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Private Equity

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Nicolas Rizk

on 26 September 2012

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Transcript of Private Equity

Private Equity Within Private Equity, there are two main investing methods:

Venture Capital

Leveraged Buyout As we take you through the history of Private Equity, leveraged buyouts are the most common investments where failed transactions are most imminent because of their risk. Private Equity activities began long before it became an asset class 1978—Prudent Man Role Increase in private equity assets from $39m in 1977 to $570m in 1978 What is Private Equity?

PE is an asset class, and thus an asset to be held for the PE-firm.

PE consists of equity securities from companies that are not publicly traded on the exchanges. Leveraged Buyouts are investments in private equity with own funds plus leverage with debt from investors.
Investments are typically in mature firms with operating cash flow. Venture Capital investments are made within newly started firms, and thus carry substantially more risk.
Hence the expected return for investors must be higher. The PE-fund invests in a firm it finds suitable and buys a large part of its equity (shares)
Realization / revenue of the investment:



Cash flow / dividends

Resale though secondary markets (The secondary markets are highly illiquid, and sales have to be approved by the fund manager) 1993 - Fall of First PE Boom

Drexel Burnham Lambert collapses, leading to the collapse of the high yield market

Financing Institutions Reform, Recovery and Enforcement Act

Emergence of ‘white collar’ fundhouses Rise of Second PE Boom

White collar funds

Attractive propositions

Dot Com bubble

Venture Investments 1.087% of GDP

PE Industry valued at $305.7 billion 1981 - Economic Recovery Tax Act
Lowered top capital gains tax rate from 28% to 20% 1982 - Rise of First Private Equity Boom

Corporate Raiders and Hostile Takeovers

Junk Bond market (designed by Michael Milken)

First specialized secondary funds Subjected to the leveraged buyout boom of the 80’s and 90’s (Sold five times from 1986-2003)

Debt increased from $164 million to $1.3 billion during this time Thomas H. Lee Partners (THL) was the most infamous purchase of Simmons in 2003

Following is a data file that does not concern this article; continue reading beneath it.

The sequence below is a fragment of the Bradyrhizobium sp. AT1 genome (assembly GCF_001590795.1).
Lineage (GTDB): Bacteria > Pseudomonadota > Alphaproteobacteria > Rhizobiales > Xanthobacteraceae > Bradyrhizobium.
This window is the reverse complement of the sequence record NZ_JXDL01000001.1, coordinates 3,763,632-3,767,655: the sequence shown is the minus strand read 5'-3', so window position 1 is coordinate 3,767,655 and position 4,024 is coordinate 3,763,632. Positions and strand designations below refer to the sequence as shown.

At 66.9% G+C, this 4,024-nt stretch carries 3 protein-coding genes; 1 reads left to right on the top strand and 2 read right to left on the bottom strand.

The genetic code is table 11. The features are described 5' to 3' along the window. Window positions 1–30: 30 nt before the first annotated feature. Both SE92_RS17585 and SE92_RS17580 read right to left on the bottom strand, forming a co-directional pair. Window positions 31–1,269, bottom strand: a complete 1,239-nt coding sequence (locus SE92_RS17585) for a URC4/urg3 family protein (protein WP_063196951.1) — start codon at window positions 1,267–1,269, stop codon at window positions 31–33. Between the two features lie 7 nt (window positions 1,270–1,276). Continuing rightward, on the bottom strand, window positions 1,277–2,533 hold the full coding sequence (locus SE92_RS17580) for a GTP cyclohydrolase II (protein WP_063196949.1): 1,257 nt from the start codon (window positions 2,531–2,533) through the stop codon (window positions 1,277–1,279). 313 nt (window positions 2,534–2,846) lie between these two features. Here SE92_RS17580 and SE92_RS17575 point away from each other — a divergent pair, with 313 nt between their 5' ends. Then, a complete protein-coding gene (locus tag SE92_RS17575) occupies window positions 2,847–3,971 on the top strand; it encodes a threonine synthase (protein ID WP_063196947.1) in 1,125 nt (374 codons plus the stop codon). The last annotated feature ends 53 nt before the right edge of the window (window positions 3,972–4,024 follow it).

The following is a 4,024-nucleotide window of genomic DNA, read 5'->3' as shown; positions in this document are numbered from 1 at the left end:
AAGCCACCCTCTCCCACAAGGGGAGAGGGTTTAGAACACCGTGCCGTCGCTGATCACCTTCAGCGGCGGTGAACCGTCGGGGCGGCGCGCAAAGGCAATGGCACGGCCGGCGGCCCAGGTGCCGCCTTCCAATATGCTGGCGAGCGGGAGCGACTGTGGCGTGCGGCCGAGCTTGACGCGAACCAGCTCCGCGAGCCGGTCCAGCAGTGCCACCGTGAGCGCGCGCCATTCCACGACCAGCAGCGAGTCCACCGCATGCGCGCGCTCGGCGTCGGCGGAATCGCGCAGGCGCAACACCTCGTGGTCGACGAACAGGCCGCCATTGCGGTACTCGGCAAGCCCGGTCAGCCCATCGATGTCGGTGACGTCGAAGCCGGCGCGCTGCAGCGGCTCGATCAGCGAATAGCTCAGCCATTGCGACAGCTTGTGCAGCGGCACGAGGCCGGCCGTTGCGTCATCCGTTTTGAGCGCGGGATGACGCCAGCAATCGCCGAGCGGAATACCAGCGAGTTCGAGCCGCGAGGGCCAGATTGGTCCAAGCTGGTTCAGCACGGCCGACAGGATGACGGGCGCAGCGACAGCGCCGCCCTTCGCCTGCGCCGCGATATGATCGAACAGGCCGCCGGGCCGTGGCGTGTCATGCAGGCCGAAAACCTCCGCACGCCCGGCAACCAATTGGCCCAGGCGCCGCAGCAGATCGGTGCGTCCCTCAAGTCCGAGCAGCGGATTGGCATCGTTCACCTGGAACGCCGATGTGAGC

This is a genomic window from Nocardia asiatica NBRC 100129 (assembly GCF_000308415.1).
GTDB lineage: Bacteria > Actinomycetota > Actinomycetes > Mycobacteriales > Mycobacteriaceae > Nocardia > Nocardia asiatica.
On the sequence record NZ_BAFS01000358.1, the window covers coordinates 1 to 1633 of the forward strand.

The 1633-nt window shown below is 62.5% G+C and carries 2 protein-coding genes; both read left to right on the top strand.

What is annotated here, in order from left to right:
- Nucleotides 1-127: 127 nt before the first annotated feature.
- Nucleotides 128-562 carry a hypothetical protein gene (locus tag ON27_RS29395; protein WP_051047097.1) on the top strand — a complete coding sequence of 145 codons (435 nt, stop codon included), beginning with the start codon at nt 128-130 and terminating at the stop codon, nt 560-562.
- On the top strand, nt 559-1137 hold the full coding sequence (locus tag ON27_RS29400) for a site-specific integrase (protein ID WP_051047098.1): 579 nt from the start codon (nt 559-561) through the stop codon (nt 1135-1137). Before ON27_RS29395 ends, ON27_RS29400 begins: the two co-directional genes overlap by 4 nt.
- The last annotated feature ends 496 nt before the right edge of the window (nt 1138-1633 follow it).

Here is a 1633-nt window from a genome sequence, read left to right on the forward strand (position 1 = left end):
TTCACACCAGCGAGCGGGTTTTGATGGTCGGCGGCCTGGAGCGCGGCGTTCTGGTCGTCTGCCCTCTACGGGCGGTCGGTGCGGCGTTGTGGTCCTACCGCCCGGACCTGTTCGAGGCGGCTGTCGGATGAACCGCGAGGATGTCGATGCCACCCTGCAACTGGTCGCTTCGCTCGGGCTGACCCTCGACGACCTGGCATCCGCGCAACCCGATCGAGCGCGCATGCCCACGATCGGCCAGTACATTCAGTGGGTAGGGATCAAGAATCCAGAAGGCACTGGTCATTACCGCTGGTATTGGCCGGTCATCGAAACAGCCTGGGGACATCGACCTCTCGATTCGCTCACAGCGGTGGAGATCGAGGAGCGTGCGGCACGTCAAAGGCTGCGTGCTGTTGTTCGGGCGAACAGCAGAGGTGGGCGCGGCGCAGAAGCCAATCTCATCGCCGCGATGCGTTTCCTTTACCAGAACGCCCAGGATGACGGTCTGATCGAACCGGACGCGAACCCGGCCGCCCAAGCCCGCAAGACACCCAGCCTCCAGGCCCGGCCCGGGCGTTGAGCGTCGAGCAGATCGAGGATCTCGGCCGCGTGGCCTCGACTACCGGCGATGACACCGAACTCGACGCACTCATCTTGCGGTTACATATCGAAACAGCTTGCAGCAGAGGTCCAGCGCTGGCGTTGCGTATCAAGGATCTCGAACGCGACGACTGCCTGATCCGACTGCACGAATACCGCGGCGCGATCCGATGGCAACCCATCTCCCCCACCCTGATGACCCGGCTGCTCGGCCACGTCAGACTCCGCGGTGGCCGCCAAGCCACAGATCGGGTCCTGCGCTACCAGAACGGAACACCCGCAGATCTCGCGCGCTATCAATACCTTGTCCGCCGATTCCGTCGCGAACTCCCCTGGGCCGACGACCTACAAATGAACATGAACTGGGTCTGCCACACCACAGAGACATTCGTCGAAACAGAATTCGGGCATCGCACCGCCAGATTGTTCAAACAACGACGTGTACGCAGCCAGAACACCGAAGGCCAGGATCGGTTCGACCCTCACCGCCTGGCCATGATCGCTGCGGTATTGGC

THL strapped Simmons with multiple debt issues

This debt was used for dividend recapitalization to cover THL’s original investment Early 2000s - Fall of Second PE Boom

Burst of Dot Com Bubble


10 year interest rates fall, increase credit spread

Return of the High Yield market 2003 - Rise of Third PE Boom

Dubbed the Golden Age of Private Equity

Huge leveraged buyouts 2007 - End of Third PE Boom

Financial Crisis

Mortgage Market Crisis spilled over to High-Yield Market Private Equity in 2012 Mr. Steven Begleiter, Senior Principal at Flexpoint Ford

On Risk Management:

"The best way to manage risk of using too much leverage is that whenever we look at an investment we try to construct a downside case."

"People overlook their true debt capacity in a stress scenario and their company is over levered."

On Due Diligence:

"We hire our own accountants to do what we call a 'two year' analysis, where they go take apart the company's historical financials."

"We'll do background checks on the people who run the company and hire lawyers to review their founding documents." 10/17/2006 - $5.4 billion LBO

Purchased by joint venture of Tishman-Speyer Properties (TSP) and the real estate investment arm of BlackRock from MetLife

Predicted tripling of property value within five years 2010 - TSP Mortgage Loan Default

Largest commercial mortgage default in history

Property value decreased by 65% due to:

Legal battle between tenants and MetLife

Overaggressive valuation of purchase price 2012 - Class Action Lawsuit settled against MetLife Stuyvesant Town-Peter Cooper Village Simmons Mattress
Full transcript